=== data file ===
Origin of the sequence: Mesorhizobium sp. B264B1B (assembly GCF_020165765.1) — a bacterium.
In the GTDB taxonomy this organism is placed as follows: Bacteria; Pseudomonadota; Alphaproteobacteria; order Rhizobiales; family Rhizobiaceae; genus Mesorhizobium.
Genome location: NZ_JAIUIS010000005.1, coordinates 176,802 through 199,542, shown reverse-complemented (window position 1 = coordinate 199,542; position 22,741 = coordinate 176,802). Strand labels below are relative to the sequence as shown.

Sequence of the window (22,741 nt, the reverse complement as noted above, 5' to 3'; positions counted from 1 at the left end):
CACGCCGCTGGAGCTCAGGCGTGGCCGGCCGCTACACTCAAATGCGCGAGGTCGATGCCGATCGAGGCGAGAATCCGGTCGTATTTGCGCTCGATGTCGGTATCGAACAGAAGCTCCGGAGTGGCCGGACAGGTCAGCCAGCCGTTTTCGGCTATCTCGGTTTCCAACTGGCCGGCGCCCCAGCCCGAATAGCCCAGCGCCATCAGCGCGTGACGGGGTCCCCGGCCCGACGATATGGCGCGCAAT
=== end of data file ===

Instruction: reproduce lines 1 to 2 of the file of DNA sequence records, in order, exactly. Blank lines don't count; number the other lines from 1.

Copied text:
Origin of the sequence: Mesorhizobium sp. B264B1B (assembly GCF_020165765.1) — a bacterium.
In the GTDB taxonomy this organism is placed as follows: Bacteria; Pseudomonadota; Alphaproteobacteria; order Rhizobiales; family Rhizobiaceae; genus Mesorhizobium.